Tax partnerships are useful because no federal income tax is imposed at the entity level, and the income and loss are passed through to the partners. Although the term “partnership” is popular – e.g., “public-private partnerships” and businesses “partnering” with community organizations, generally for tax purposes, an association of persons is a partnership if it is engaged in a joint enterprise with members sharing in the profits and losses of the enterprise, and the association is not treated (by default or election) as a corporation. State law general and limited partnerships and limited liability companies can be taxed as partnerships although they can also elect to be taxed as corporations. The classification of entities formed under foreign law is somewhat more involved, although similarly the default and elective classification rules (including those classifying specified entities as per se corporations) must be consulted.
U.S. partnership tax rules allow flexible allocation of income and loss among partners. For the same reason, the rules contain a myriad of rules designed to prevent inappropriate tax avoidance, centered around the concept that allocations must have “substantial economic effect” to be respected. This means, for example, that a partnership cannot specially allocate income in one year to a partner with expiring NOLs and reverse the allocation (by specially allocating an equal amount of losses) in the second year – this is a prohibited “shifting allocation.” Partnership agreements (or LLC operating agreements) often contain long and multitudinous provisions designed to comply with the substantial economic effect rules while achieving intended business objectives. Experienced legal advisers will work with these complex rules and can build in additional provisions required by the partners such as incentive partnership equity (e.g., restricted partnership/LLC interests similar to restricted stock awards).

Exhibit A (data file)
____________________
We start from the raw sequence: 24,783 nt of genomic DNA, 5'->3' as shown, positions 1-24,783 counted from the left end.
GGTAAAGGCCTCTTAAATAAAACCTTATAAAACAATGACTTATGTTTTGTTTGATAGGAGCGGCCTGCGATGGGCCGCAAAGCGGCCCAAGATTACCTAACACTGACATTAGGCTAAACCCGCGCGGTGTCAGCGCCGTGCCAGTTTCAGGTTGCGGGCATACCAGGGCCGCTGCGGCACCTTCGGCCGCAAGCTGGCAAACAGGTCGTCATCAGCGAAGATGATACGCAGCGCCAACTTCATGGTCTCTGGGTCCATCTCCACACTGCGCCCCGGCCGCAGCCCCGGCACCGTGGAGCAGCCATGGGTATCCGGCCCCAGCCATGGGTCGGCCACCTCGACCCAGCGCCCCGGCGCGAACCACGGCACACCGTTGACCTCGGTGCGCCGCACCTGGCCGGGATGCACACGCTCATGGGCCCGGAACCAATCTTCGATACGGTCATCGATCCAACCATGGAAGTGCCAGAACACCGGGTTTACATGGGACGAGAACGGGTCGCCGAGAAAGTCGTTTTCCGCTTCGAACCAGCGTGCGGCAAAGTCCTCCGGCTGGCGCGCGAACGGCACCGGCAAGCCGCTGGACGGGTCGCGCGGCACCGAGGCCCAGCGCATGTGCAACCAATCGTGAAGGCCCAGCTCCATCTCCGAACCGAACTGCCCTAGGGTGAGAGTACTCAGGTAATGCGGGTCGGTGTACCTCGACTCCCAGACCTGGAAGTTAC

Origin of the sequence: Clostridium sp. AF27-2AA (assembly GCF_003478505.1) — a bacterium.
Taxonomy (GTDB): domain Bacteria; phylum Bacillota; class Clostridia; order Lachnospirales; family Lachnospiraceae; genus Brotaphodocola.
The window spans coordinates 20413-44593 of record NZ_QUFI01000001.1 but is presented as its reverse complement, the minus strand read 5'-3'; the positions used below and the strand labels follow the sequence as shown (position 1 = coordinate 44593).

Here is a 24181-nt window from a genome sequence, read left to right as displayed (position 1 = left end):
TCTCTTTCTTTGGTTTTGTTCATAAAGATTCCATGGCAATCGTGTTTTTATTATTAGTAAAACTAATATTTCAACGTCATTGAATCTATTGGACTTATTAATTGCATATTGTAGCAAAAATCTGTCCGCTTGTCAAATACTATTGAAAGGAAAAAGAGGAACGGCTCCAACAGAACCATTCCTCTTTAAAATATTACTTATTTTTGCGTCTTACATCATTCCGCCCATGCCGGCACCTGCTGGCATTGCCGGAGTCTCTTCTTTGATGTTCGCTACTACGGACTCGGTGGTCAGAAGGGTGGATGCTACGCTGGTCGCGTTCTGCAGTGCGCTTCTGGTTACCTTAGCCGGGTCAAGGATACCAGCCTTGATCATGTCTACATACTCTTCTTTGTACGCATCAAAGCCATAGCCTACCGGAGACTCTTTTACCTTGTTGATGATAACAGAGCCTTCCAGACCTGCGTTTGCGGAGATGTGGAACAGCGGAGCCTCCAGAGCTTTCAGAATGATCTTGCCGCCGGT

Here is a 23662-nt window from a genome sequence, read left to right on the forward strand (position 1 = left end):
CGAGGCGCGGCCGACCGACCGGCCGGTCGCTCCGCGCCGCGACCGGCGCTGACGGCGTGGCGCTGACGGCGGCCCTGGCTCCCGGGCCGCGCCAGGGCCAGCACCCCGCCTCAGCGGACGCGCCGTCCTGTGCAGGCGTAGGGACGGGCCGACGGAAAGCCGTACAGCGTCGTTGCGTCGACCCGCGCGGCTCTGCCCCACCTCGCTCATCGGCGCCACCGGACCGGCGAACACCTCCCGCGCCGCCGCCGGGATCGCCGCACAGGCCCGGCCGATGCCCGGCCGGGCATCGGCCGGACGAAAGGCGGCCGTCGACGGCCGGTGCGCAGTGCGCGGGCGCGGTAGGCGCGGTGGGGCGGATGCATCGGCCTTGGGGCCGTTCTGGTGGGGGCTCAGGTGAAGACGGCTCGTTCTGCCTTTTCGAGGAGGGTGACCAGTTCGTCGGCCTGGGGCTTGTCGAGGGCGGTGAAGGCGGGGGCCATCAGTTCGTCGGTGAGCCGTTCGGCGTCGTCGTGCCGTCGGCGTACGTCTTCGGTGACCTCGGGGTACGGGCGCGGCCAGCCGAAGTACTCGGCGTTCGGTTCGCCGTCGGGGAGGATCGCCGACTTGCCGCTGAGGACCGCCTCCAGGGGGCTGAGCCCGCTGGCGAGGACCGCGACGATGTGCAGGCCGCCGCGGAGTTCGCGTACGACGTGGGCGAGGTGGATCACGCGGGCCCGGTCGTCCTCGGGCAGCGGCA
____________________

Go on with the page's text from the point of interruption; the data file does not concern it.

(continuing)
Tax audits of partnerships
Another standard article of partnership agreements concerns the provision of information to partners and the designation of a tax matters partner in connection with any tax audits of the partnership. Because a partnership’s income is passed through and taxed to the partners, in designing partnership tax audit rules a choice has to be made whether to assess tax from partnership income items to the relevant partners or to the partnership itself. Generally, partnership tax audit rules in effect since 1982 (referred to as “TEFRA” partnership rules) allow audits to occur at the partnership level but require any consequent taxes to be collected at the partner level. New rules enacted with the Balanced Budget Act of 2015 and coming into effect in 2018 allow the IRS to collect tax at the partnership level, with certain exceptions. The exceptions are important because under the latter approach, current partners may bear tax on income attributable to former partners. The new rules will need to be considered in partnership agreements for both new and existing partnerships.
The partnership tax rules are particularly complex although central concepts can be explained simply enough. And of course, the rules are constantly being revised and supplemented.